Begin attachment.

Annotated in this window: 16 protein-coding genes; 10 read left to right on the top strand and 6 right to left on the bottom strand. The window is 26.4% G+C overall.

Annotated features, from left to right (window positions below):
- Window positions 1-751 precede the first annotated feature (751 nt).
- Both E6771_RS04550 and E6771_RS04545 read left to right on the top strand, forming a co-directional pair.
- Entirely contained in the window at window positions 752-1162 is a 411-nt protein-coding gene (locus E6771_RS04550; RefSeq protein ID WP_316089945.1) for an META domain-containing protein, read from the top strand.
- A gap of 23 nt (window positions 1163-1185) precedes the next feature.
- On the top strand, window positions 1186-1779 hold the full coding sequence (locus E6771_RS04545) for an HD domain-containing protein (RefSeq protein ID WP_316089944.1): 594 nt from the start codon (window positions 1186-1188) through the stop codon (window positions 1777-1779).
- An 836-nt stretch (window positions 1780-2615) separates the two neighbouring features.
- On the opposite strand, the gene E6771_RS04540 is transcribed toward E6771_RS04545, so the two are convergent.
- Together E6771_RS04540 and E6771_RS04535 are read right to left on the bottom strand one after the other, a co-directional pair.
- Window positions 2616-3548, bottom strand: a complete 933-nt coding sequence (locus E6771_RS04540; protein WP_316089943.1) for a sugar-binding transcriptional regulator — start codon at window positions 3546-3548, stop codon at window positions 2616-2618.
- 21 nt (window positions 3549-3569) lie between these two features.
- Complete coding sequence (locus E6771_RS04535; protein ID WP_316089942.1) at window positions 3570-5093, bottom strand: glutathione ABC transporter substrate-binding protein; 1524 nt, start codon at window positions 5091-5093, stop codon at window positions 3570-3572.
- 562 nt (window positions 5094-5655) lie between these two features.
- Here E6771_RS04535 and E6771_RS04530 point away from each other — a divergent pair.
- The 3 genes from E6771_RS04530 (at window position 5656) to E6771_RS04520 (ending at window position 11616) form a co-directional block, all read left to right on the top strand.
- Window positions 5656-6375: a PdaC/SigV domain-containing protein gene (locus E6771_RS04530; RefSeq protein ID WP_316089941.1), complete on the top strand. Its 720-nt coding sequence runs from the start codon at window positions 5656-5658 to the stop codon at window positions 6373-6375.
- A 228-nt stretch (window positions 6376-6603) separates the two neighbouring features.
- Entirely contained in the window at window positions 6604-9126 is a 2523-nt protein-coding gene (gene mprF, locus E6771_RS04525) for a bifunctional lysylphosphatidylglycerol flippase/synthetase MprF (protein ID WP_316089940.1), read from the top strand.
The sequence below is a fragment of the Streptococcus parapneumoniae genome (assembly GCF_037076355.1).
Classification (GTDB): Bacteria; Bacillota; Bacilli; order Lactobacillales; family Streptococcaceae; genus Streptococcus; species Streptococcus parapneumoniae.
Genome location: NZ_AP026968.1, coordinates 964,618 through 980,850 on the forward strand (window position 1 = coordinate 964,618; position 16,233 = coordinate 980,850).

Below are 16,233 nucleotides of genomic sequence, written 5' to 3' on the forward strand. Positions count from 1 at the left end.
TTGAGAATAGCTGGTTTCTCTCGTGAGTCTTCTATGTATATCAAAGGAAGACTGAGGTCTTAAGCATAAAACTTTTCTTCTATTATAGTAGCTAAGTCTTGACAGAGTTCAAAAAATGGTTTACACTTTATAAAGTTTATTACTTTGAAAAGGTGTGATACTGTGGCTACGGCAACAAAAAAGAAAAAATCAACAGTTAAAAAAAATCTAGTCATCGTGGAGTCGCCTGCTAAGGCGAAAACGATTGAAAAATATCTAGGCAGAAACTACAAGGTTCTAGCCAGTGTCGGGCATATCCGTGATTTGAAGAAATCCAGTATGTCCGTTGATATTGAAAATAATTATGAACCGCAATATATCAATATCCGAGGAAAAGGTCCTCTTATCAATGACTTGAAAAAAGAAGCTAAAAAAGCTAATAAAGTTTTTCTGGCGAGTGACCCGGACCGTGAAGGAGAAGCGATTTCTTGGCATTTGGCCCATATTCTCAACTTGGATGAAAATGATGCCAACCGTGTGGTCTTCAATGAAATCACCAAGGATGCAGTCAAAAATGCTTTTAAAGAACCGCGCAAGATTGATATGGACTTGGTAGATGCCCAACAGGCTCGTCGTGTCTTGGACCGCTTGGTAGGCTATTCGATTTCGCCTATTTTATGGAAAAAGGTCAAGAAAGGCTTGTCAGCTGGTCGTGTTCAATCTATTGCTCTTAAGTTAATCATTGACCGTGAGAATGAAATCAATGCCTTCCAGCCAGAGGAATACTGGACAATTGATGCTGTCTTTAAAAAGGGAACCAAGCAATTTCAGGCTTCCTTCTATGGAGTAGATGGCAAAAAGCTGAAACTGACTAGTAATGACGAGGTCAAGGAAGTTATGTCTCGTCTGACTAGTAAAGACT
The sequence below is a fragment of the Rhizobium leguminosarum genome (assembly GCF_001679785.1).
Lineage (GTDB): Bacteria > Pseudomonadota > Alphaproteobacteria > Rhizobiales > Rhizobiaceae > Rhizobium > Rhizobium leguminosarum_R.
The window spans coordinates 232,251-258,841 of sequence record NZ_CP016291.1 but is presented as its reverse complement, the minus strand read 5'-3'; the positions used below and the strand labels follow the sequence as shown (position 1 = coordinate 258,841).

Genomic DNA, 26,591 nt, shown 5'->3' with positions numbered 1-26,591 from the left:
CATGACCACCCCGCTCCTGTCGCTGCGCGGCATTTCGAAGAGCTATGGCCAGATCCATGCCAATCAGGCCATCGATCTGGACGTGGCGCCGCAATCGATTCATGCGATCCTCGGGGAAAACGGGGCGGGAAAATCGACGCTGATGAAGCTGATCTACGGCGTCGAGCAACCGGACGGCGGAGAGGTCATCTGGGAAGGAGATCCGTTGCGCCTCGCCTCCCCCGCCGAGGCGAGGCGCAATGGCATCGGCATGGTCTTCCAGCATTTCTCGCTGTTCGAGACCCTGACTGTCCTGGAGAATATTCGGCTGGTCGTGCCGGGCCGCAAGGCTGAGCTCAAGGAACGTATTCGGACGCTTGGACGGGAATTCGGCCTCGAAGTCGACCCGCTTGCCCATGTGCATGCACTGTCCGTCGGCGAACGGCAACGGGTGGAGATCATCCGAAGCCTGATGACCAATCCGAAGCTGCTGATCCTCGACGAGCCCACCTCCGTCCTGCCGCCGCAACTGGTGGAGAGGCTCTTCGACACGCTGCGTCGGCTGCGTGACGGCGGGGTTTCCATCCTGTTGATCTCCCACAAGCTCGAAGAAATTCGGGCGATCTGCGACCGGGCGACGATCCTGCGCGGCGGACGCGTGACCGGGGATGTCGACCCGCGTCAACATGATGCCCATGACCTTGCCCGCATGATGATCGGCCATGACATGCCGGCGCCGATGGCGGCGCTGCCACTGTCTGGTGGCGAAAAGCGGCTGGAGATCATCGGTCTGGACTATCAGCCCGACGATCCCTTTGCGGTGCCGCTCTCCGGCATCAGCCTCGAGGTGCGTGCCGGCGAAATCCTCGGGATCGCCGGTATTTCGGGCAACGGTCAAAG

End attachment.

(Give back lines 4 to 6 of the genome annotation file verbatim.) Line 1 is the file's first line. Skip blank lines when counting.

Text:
- Both E6771_RS04550 and E6771_RS04545 read left to right on the top strand, forming a co-directional pair.
- Entirely contained in the window at window positions 752-1162 is a 411-nt protein-coding gene (locus E6771_RS04550; RefSeq protein ID WP_316089945.1) for an META domain-containing protein, read from the top strand.
- A gap of 23 nt (window positions 1163-1185) precedes the next feature.